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Wondering about the massive naked woman sculpture in San Francisco? Here’s the story

A sculpture of a reclining woman by artist Marco Cochrane sits on top of scaffolding on 14th Street between South Van Ness and Shotwell streets in San Francisco. | RJ Mickelson/The Standard

A nude sculpture presiding over the Central Freeway in San Francisco has piqued the interest of passersby over the past few months. As it turns out, several people have theories about the naked figure, which lounges atop scaffolding on 14th Street between South Van Ness Avenue and Shotwell Street. 

The word on Reddit is that the wire sculpture was installed in San Francisco after taking a lengthy repose along the dusty Playa at Burning Man last year.

Based on these Redditors’ descriptions, the creator in question appears to be self-taught Northern California artist Marco Cochrane. The artist’s professional website features a photo of a 40-foot sculpture that he created with his then-partner, Julia Whitelaw. “Gaia,” which was constructed from stainless steel rods, bears a striking resemblance to the work of art on 14th Street.

In his artistic statement about “Gaia,” Cochrane explains that he and Whitelaw envisioned the sculpture as an intervention against gender violence. 

“In the past we have praised the behaviors of aggression, dominance, holding territory, fighting, killing, etc.,” the artist wrote, speaking broadly about Western value systems. “We have looked down on the behaviors of mothering, community-based child rearing, protection of children, empathy, breast feeding, an awareness of an other. […] It is time to support the heroism of nurturers.”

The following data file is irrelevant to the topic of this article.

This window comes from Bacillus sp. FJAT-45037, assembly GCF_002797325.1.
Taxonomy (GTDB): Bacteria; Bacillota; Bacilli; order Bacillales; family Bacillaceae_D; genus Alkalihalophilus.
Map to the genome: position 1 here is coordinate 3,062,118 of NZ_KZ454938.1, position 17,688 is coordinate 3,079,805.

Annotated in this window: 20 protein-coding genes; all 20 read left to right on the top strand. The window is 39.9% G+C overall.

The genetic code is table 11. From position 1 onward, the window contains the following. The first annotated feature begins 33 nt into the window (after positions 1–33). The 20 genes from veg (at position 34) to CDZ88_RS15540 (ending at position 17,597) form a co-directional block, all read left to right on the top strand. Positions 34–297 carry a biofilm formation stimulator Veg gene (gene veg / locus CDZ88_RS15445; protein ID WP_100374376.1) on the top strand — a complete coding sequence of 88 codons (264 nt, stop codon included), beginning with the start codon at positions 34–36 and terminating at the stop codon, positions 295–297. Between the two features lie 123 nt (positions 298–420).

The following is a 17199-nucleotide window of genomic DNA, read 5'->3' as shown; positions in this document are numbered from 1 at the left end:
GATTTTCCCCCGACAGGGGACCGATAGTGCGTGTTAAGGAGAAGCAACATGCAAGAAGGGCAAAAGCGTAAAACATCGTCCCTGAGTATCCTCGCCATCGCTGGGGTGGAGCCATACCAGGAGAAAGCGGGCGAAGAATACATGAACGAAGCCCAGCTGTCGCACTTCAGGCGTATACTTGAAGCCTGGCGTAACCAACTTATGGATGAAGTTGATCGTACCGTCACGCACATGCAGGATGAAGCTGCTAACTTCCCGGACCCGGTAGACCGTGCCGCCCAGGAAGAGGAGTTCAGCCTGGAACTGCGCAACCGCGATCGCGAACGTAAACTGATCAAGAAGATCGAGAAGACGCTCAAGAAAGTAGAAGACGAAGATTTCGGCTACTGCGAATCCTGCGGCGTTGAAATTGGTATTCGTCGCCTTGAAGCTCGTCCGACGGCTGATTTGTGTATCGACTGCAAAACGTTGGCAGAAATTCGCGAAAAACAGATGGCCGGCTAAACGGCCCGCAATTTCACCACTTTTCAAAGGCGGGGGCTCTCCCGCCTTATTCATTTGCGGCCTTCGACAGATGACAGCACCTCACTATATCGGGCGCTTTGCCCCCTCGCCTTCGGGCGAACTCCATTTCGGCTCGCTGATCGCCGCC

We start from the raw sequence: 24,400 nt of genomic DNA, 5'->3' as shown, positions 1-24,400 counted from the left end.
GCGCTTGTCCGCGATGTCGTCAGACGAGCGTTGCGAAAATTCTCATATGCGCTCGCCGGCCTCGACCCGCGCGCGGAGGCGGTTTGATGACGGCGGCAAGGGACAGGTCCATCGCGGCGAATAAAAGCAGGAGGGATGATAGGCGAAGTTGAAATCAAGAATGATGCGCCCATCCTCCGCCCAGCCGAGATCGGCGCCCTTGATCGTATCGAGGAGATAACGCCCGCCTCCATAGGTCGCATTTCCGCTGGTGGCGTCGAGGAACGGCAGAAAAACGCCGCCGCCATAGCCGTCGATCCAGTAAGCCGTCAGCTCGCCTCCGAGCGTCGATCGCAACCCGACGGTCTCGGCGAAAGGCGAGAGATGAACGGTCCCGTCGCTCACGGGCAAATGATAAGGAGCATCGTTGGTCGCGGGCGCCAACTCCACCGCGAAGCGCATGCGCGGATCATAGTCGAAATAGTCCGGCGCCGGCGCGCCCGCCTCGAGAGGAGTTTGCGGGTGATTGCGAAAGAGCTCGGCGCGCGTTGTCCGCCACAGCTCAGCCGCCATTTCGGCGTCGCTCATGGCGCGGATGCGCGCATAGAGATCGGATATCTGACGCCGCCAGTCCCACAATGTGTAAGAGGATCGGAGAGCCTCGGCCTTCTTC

Also a longtime Burner, Whitelaw was interviewed for a documentary called Spark: A Burning Man Story in 2013.

Cochrane is a San Francisco-based artist who works out of a studio on Treasure Island, according to SFGate. However, more than one commenter on Reddit claims that the sculpture was built outside of an apartment building in Petaluma in 2019.

The 55-foot-tall "Truth Is Beauty" sculpture by artist Marco Cochrane is photographed in San Leandro in 2016. | Aric Crabb/Bay Area News Group via Getty Images

Visitors to Treasure Island may remember another large-scale sculpture by Cochrane that was colloquially known as “the dancing lady statue.” Officially named “Bliss Dance,” the 40-foot figure was first shown at Burning Man in 2010, later installed at Treasure Island until 2015 and now resides at The Park in Las Vegas. 

A similar sculpture, “Truth Is Beauty,” first appeared at the Burn in 2013 and is now permanently installed at the San Leandro Tech Campus—a business park near the San Leandro BART Station. 

Cochrane did not respond to requests for comment in time for publication.